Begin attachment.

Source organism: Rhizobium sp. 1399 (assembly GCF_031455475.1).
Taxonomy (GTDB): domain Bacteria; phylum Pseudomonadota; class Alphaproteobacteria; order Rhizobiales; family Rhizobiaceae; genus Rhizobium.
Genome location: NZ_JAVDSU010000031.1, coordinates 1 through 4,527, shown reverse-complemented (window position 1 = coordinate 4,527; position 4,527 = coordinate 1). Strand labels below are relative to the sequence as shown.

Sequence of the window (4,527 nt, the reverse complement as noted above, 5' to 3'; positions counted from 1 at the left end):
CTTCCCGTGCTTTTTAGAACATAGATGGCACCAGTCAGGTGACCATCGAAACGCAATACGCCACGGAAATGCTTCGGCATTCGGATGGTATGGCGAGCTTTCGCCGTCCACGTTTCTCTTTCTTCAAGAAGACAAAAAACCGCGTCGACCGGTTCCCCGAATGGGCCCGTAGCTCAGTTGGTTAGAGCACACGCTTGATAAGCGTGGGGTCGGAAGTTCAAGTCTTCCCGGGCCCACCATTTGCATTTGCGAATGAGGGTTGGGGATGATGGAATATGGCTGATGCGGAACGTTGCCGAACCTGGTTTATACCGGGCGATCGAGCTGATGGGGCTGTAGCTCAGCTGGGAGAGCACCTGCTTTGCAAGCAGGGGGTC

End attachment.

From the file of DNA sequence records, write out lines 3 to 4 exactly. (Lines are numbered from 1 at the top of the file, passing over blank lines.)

Genome location: NZ_JAVDSU010000031.1, coordinates 1 through 4,527, shown reverse-complemented (window position 1 = coordinate 4,527; position 4,527 = coordinate 1). Strand labels below are relative to the sequence as shown.

Sequence of the window (4,527 nt, the reverse complement as noted above, 5' to 3'; positions counted from 1 at the left end):